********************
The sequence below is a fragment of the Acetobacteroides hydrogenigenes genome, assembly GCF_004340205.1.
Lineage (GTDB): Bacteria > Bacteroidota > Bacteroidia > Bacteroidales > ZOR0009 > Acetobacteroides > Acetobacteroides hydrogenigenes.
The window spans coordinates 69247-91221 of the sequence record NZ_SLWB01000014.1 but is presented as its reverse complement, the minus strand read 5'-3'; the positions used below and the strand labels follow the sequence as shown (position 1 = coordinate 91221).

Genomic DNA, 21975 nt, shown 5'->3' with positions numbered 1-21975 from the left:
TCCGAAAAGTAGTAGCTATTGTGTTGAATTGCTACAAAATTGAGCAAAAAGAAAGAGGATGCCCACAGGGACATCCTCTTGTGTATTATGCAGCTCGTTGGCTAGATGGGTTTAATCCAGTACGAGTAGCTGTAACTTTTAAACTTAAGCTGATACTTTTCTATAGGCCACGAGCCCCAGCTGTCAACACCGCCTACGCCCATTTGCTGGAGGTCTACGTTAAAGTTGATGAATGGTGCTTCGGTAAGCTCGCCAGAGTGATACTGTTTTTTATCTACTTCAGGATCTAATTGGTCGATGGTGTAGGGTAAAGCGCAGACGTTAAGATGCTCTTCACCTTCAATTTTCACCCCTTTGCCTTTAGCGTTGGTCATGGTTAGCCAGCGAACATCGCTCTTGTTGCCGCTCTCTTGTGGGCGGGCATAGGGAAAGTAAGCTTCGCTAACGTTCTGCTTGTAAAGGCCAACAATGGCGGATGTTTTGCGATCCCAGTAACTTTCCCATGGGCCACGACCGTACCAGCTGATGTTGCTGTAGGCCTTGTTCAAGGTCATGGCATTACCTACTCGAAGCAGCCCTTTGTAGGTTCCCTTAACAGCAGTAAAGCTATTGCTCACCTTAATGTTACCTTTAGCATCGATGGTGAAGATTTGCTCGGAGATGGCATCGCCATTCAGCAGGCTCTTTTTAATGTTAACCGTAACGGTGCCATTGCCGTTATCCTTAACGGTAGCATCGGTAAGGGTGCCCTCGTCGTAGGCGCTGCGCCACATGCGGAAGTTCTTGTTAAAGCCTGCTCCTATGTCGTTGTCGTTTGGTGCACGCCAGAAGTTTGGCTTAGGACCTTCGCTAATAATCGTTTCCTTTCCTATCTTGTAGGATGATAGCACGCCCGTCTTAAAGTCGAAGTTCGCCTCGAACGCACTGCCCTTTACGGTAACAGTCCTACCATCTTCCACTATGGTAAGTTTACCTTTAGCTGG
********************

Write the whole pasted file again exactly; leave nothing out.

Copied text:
The sequence below is a fragment of the Acetobacteroides hydrogenigenes genome, assembly GCF_004340205.1.
Lineage (GTDB): Bacteria > Bacteroidota > Bacteroidia > Bacteroidales > ZOR0009 > Acetobacteroides > Acetobacteroides hydrogenigenes.
The window spans coordinates 69247-91221 of the sequence record NZ_SLWB01000014.1 but is presented as its reverse complement, the minus strand read 5'-3'; the positions used below and the strand labels follow the sequence as shown (position 1 = coordinate 91221).

Genomic DNA, 21975 nt, shown 5'->3' with positions numbered 1-21975 from the left:
TCCGAAAAGTAGTAGCTATTGTGTTGAATTGCTACAAAATTGAGCAAAAAGAAAGAGGATGCCCACAGGGACATCCTCTTGTGTATTATGCAGCTCGTTGGCTAGATGGGTTTAATCCAGTACGAGTAGCTGTAACTTTTAAACTTAAGCTGATACTTTTCTATAGGCCACGAGCCCCAGCTGTCAACACCGCCTACGCCCATTTGCTGGAGGTCTACGTTAAAGTTGATGAATGGTGCTTCGGTAAGCTCGCCAGAGTGATACTGTTTTTTATCTACTTCAGGATCTAATTGGTCGATGGTGTAGGGTAAAGCGCAGACGTTAAGATGCTCTTCACCTTCAATTTTCACCCCTTTGCCTTTAGCGTTGGTCATGGTTAGCCAGCGAACATCGCTCTTGTTGCCGCTCTCTTGTGGGCGGGCATAGGGAAAGTAAGCTTCGCTAACGTTCTGCTTGTAAAGGCCAACAATGGCGGATGTTTTGCGATCCCAGTAACTTTCCCATGGGCCACGACCGTACCAGCTGATGTTGCTGTAGGCCTTGTTCAAGGTCATGGCATTACCTACTCGAAGCAGCCCTTTGTAGGTTCCCTTAACAGCAGTAAAGCTATTGCTCACCTTAATGTTACCTTTAGCATCGATGGTGAAGATTTGCTCGGAGATGGCATCGCCATTCAGCAGGCTCTTTTTAATGTTAACCGTAACGGTGCCATTGCCGTTATCCTTAACGGTAGCATCGGTAAGGGTGCCCTCGTCGTAGGCGCTGCGCCACATGCGGAAGTTCTTGTTAAAGCCTGCTCCTATGTCGTTGTCGTTTGGTGCACGCCAGAAGTTTGGCTTAGGACCTTCGCTAATAATCGTTTCCTTTCCTATCTTGTAGGATGATAGCACGCCCGTCTTAAAGTCGAAGTTCGCCTCGAACGCACTGCCCTTTACGGTAACAGTCCTACCATCTTCCACTATGGTAAGTTTACCTTTAGCTGG